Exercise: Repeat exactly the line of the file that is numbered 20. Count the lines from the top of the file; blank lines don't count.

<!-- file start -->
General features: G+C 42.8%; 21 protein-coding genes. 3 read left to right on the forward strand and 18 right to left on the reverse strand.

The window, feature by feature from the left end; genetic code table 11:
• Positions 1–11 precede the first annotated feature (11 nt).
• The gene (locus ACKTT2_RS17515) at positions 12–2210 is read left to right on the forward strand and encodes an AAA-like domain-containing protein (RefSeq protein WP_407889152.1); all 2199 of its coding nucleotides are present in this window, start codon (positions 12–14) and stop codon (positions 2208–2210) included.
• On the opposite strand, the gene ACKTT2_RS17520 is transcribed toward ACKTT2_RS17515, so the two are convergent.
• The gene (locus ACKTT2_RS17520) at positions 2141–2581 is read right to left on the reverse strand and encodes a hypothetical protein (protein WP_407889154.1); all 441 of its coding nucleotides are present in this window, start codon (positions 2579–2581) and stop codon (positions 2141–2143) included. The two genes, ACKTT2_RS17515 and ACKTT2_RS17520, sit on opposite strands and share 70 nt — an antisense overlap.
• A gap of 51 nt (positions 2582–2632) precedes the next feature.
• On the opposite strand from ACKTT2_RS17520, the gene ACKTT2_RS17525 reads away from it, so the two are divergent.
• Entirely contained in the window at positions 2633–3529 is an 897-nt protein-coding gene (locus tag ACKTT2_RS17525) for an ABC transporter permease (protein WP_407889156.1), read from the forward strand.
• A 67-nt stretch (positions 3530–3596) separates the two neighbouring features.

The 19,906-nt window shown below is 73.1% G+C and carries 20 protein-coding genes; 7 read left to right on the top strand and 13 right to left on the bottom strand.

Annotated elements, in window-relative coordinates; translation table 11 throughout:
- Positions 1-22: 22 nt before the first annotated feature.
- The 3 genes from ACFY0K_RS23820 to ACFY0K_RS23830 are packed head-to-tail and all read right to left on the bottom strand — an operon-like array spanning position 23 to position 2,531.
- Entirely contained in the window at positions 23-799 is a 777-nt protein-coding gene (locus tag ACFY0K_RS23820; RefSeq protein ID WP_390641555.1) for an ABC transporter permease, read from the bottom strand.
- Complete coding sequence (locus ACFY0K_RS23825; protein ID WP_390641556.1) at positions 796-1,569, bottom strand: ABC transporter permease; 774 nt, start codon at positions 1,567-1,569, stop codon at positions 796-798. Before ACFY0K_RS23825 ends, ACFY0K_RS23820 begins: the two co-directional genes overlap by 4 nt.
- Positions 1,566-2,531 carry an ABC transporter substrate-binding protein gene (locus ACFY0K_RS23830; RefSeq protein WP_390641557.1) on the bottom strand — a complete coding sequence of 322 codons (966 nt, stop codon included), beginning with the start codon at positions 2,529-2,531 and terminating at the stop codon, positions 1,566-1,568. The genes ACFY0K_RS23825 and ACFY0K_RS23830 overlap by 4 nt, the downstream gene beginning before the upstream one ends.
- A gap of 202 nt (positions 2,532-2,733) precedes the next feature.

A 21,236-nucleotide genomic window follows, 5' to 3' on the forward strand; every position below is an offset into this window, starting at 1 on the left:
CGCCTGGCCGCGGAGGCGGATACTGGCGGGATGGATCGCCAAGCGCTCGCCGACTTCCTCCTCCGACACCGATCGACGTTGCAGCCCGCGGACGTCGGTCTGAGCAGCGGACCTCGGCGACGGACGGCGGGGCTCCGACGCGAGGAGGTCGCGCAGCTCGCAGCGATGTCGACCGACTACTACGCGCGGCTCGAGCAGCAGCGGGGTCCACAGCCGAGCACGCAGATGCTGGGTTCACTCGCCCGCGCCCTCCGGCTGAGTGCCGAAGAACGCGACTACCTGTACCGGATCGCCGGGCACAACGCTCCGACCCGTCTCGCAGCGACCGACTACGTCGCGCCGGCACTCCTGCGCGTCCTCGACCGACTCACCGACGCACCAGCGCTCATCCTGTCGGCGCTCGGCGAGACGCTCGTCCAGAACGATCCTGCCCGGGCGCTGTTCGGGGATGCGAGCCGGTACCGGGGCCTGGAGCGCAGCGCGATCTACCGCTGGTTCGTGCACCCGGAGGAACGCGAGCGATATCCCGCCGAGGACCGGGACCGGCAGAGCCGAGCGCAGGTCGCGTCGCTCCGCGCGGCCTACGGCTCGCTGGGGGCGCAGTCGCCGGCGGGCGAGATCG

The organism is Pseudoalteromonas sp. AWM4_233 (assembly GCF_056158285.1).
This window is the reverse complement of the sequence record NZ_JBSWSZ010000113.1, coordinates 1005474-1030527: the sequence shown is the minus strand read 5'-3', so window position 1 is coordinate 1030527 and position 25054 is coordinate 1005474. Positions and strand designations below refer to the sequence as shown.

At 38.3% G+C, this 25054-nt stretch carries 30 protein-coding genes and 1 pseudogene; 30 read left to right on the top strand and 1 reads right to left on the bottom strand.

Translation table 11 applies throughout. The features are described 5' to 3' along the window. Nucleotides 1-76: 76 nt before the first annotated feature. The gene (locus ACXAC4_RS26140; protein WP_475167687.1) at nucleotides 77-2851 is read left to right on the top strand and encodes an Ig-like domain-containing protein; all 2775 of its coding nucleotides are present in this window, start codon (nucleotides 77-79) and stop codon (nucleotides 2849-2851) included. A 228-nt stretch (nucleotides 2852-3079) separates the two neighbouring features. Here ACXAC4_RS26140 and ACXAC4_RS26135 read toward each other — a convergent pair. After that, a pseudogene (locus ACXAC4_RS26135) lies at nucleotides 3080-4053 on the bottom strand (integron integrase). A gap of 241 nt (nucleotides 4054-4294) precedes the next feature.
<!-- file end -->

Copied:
CGCCTGGCCGCGGAGGCGGATACTGGCGGGATGGATCGCCAAGCGCTCGCCGACTTCCTCCTCCGACACCGATCGACGTTGCAGCCCGCGGACGTCGGTCTGAGCAGCGGACCTCGGCGACGGACGGCGGGGCTCCGACGCGAGGAGGTCGCGCAGCTCGCAGCGATGTCGACCGACTACTACGCGCGGCTCGAGCAGCAGCGGGGTCCACAGCCGAGCACGCAGATGCTGGGTTCACTCGCCCGCGCCCTCCGGCTGAGTGCCGAAGAACGCGACTACCTGTACCGGATCGCCGGGCACAACGCTCCGACCCGTCTCGCAGCGACCGACTACGTCGCGCCGGCACTCCTGCGCGTCCTCGACCGACTCACCGACGCACCAGCGCTCATCCTGTCGGCGCTCGGCGAGACGCTCGTCCAGAACGATCCTGCCCGGGCGCTGTTCGGGGATGCGAGCCGGTACCGGGGCCTGGAGCGCAGCGCGATCTACCGCTGGTTCGTGCACCCGGAGGAACGCGAGCGATATCCCGCCGAGGACCGGGACCGGCAGAGCCGAGCGCAGGTCGCGTCGCTCCGCGCGGCCTACGGCTCGCTGGGGGCGCAGTCGCCGGCGGGCGAGATCG